The teen girl protagonist of Fridlund’s History of Wolves lives in Laura-Ingalls-style squalor as the daughter of ex-commune hippies in 1970’s Minnesota Lake Country. Her world is changed when some exciting new neighbors move in across the lake with a sickly boy for her to babysit, and a new teacher from out of town (wearing a gold earring! In the ‘70’s! ) stirs up the locals. This is an engrossing book about an intriguing outsider in a lost time.
This novel shattered me. At first, the story seems to be about four young men, college friends, building their adult lives in New York City. But the narrative ultimately settles on one of the men, Jude, slowly revealing the extraordinary brutality of his childhood, the physical and psychological scars of which shape the rest of his life. Yanagihara is unflinching in her exploration of the terrible violence visited upon Jude, but almost more startling is how boldly, how hopefully, she writes of love. This is not a heart-warming book, but it’s a full-hearted one. You’ll think and worry about these characters long after you finish reading, as if they were real people you once knew.
Experience life in remote coastal North Carolina from the perspective a ten-year-old colonial girl, the slave girl who was given to her as a birthday present, her independent, spontaneous mother, her soldier-sailor-shopkeeper-frontiersman father, and her plantation-building grandparents. Katy Simpson Smith’s novel is written in crystal clear prose, with telling details that put you there, and observations about human life in general that ring true. Smith demonstrates her characters’ great hopes and meager stakes, their struggle with faith, and the poison of slavery in the New World.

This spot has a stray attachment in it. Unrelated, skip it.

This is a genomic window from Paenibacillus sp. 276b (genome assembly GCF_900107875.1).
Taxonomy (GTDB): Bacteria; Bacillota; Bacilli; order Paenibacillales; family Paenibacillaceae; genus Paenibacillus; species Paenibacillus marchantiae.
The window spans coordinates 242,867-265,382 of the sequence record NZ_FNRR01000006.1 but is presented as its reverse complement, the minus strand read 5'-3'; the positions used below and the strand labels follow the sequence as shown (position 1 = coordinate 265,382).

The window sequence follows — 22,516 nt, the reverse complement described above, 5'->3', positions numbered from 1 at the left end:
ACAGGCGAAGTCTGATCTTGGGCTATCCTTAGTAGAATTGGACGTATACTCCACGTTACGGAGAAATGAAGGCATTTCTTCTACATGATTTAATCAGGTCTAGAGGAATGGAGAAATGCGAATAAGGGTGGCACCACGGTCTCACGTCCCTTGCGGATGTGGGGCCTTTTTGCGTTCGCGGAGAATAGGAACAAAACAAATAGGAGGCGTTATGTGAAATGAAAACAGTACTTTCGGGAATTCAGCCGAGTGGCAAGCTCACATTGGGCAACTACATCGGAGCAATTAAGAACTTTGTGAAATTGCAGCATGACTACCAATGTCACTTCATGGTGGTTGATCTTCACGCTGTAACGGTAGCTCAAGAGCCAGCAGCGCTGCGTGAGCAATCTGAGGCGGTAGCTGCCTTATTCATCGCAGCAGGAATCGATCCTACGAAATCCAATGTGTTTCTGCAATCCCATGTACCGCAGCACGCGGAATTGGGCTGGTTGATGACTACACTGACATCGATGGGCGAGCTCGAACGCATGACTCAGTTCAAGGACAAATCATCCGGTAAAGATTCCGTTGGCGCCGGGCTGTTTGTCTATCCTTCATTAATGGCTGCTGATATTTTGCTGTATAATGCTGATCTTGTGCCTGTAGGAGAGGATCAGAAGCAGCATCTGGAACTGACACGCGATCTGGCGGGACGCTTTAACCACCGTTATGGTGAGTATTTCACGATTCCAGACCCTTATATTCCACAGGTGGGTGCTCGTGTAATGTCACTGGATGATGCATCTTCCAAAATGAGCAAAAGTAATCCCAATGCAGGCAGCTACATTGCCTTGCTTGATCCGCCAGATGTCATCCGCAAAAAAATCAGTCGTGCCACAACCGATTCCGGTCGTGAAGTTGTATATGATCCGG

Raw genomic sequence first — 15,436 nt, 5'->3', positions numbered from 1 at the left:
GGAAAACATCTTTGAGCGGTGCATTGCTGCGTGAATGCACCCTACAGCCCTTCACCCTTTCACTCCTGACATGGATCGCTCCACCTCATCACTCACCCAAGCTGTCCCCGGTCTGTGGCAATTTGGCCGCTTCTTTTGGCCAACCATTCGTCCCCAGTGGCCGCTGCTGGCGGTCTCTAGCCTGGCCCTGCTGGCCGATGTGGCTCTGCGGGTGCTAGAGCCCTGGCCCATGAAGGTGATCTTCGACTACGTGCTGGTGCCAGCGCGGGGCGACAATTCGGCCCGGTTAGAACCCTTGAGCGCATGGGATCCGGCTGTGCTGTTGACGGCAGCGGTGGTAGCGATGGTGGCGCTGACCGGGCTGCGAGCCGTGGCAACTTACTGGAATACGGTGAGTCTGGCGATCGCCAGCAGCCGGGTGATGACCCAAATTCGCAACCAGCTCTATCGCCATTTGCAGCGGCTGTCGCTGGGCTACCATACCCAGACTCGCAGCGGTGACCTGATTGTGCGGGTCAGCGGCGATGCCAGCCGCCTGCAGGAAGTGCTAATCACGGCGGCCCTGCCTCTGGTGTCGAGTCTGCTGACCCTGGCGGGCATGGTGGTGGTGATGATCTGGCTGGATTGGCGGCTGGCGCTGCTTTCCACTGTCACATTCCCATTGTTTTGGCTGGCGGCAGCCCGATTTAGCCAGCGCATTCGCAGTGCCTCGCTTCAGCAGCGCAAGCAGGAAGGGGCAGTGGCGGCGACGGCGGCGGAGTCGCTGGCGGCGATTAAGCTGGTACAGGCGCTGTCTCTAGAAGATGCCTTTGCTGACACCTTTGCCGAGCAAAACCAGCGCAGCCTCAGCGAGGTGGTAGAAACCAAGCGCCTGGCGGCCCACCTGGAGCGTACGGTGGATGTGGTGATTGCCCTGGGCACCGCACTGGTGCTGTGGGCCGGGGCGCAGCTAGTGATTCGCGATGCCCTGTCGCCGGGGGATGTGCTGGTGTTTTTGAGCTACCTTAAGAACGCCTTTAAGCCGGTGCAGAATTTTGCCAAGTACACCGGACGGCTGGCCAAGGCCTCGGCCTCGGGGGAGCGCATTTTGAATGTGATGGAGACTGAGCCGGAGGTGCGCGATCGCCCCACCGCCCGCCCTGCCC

Michael Perry once again takes us to small town Wisconsin, where his main character, Harley Jackson’s already complicated life is further complicated when a cow in his barn gives birth to a calf, bearing the image of Jesus Christ on its side, you know, the image that somehow shows up on tortilla chips from time to time, bringing its discoverer 15 minutes of fame. Harley senses trouble on the horizon. Perry does this kind of small town deadpan humor as well as anyone. His first novel is a pleasure all the way through.
All the Light We Cannot See is the story of two young people -- a blind girl living in Paris with her father, a locksmith for the Museum of Natural History, and a boy who lives with his sister in an orphanage in Essen. Covering the years of 1934 to 1944, we follow these youths as Marie-Laure flees Paris and the Nazis to the ancient walled city of St. Malo on the Atlantic coast and Werner becomes a member of the Hitler Youth and then a radio engineer in the German army. Their lives will intersect in an almost inevitable way in this exquisite novel of war, love, hope and dreams. Lyrical, heart-breaking and stunning. I can't recall a book such as this, that I was able to see every detail as I read it. Highly recommended.
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